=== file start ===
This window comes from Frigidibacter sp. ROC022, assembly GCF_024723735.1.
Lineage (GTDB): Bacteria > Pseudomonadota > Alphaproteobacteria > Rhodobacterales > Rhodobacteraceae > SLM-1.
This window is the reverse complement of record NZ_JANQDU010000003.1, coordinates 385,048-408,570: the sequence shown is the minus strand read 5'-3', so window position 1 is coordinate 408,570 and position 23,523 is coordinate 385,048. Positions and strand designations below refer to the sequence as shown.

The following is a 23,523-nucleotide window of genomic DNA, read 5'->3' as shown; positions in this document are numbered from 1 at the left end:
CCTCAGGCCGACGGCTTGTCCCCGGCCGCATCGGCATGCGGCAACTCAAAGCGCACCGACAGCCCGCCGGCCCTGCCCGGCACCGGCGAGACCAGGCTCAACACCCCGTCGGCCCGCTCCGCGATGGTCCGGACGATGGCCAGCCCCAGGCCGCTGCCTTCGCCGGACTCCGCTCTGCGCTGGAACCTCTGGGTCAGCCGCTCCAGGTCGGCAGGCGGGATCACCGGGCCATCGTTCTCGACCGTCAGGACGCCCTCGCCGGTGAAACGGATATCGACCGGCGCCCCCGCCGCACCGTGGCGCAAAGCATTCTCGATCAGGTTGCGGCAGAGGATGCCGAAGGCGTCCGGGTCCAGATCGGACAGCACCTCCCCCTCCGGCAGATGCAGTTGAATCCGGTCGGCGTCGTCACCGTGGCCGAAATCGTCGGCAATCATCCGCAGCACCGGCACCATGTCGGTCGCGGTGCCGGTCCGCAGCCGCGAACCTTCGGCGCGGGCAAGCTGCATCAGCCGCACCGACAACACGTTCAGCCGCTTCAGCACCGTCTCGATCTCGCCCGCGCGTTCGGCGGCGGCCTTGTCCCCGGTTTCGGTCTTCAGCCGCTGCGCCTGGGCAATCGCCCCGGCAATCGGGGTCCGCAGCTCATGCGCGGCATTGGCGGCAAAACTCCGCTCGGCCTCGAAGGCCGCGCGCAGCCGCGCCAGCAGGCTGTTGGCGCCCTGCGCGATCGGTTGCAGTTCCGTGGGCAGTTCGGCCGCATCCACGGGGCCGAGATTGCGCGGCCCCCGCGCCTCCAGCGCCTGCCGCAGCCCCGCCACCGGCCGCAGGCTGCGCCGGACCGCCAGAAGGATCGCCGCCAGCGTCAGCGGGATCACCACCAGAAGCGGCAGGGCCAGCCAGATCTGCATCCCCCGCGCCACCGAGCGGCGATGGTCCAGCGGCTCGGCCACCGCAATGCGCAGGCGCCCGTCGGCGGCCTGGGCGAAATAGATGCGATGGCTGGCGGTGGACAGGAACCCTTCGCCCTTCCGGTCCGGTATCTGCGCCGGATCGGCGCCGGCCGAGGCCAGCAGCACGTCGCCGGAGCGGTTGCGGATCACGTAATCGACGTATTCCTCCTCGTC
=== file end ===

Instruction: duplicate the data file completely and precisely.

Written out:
This window comes from Frigidibacter sp. ROC022, assembly GCF_024723735.1.
Lineage (GTDB): Bacteria > Pseudomonadota > Alphaproteobacteria > Rhodobacterales > Rhodobacteraceae > SLM-1.
This window is the reverse complement of record NZ_JANQDU010000003.1, coordinates 385,048-408,570: the sequence shown is the minus strand read 5'-3', so window position 1 is coordinate 408,570 and position 23,523 is coordinate 385,048. Positions and strand designations below refer to the sequence as shown.

The following is a 23,523-nucleotide window of genomic DNA, read 5'->3' as shown; positions in this document are numbered from 1 at the left end:
CCTCAGGCCGACGGCTTGTCCCCGGCCGCATCGGCATGCGGCAACTCAAAGCGCACCGACAGCCCGCCGGCCCTGCCCGGCACCGGCGAGACCAGGCTCAACACCCCGTCGGCCCGCTCCGCGATGGTCCGGACGATGGCCAGCCCCAGGCCGCTGCCTTCGCCGGACTCCGCTCTGCGCTGGAACCTCTGGGTCAGCCGCTCCAGGTCGGCAGGCGGGATCACCGGGCCATCGTTCTCGACCGTCAGGACGCCCTCGCCGGTGAAACGGATATCGACCGGCGCCCCCGCCGCACCGTGGCGCAAAGCATTCTCGATCAGGTTGCGGCAGAGGATGCCGAAGGCGTCCGGGTCCAGATCGGACAGCACCTCCCCCTCCGGCAGATGCAGTTGAATCCGGTCGGCGTCGTCACCGTGGCCGAAATCGTCGGCAATCATCCGCAGCACCGGCACCATGTCGGTCGCGGTGCCGGTCCGCAGCCGCGAACCTTCGGCGCGGGCAAGCTGCATCAGCCGCACCGACAACACGTTCAGCCGCTTCAGCACCGTCTCGATCTCGCCCGCGCGTTCGGCGGCGGCCTTGTCCCCGGTTTCGGTCTTCAGCCGCTGCGCCTGGGCAATCGCCCCGGCAATCGGGGTCCGCAGCTCATGCGCGGCATTGGCGGCAAAACTCCGCTCGGCCTCGAAGGCCGCGCGCAGCCGCGCCAGCAGGCTGTTGGCGCCCTGCGCGATCGGTTGCAGTTCCGTGGGCAGTTCGGCCGCATCCACGGGGCCGAGATTGCGCGGCCCCCGCGCCTCCAGCGCCTGCCGCAGCCCCGCCACCGGCCGCAGGCTGCGCCGGACCGCCAGAAGGATCGCCGCCAGCGTCAGCGGGATCACCACCAGAAGCGGCAGGGCCAGCCAGATCTGCATCCCCCGCGCCACCGAGCGGCGATGGTCCAGCGGCTCGGCCACCGCAATGCGCAGGCGCCCGTCGGCGGCCTGGGCGAAATAGATGCGATGGCTGGCGGTGGACAGGAACCCTTCGCCCTTCCGGTCCGGTATCTGCGCCGGATCGGCGCCGGCCGAGGCCAGCAGCACGTCGCCGGAGCGGTTGCGGATCACGTAATCGACGTATTCCTCCTCGTC